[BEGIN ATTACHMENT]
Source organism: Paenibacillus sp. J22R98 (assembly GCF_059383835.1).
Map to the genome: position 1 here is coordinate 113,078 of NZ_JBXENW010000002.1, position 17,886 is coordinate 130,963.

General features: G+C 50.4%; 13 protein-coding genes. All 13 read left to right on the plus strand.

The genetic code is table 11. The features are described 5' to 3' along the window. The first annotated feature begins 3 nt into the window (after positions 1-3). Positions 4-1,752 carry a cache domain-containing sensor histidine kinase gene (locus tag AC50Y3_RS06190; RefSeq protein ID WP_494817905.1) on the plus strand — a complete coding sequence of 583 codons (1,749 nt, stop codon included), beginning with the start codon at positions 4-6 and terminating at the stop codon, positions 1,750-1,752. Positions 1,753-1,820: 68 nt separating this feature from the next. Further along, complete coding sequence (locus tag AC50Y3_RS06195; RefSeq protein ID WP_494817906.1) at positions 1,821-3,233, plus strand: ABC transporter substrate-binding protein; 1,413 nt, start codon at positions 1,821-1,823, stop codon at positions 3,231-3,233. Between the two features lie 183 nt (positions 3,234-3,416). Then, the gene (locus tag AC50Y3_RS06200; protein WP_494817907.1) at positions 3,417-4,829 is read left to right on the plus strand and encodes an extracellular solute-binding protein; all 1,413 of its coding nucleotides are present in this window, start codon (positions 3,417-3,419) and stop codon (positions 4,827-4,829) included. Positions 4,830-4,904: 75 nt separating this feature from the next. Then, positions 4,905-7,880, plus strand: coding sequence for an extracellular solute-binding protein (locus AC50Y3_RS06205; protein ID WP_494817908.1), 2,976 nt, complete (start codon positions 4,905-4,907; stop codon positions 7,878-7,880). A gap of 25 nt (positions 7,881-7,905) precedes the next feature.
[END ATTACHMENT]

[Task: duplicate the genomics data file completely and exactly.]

Source organism: Paenibacillus sp. J22R98 (assembly GCF_059383835.1).
Map to the genome: position 1 here is coordinate 113,078 of NZ_JBXENW010000002.1, position 17,886 is coordinate 130,963.

General features: G+C 50.4%; 13 protein-coding genes. All 13 read left to right on the plus strand.

The genetic code is table 11. The features are described 5' to 3' along the window. The first annotated feature begins 3 nt into the window (after positions 1-3). Positions 4-1,752 carry a cache domain-containing sensor histidine kinase gene (locus tag AC50Y3_RS06190; RefSeq protein ID WP_494817905.1) on the plus strand — a complete coding sequence of 583 codons (1,749 nt, stop codon included), beginning with the start codon at positions 4-6 and terminating at the stop codon, positions 1,750-1,752. Positions 1,753-1,820: 68 nt separating this feature from the next. Further along, complete coding sequence (locus tag AC50Y3_RS06195; RefSeq protein ID WP_494817906.1) at positions 1,821-3,233, plus strand: ABC transporter substrate-binding protein; 1,413 nt, start codon at positions 1,821-1,823, stop codon at positions 3,231-3,233. Between the two features lie 183 nt (positions 3,234-3,416). Then, the gene (locus tag AC50Y3_RS06200; protein WP_494817907.1) at positions 3,417-4,829 is read left to right on the plus strand and encodes an extracellular solute-binding protein; all 1,413 of its coding nucleotides are present in this window, start codon (positions 3,417-3,419) and stop codon (positions 4,827-4,829) included. Positions 4,830-4,904: 75 nt separating this feature from the next. Then, positions 4,905-7,880, plus strand: coding sequence for an extracellular solute-binding protein (locus AC50Y3_RS06205; protein ID WP_494817908.1), 2,976 nt, complete (start codon positions 4,905-4,907; stop codon positions 7,878-7,880). A gap of 25 nt (positions 7,881-7,905) precedes the next feature.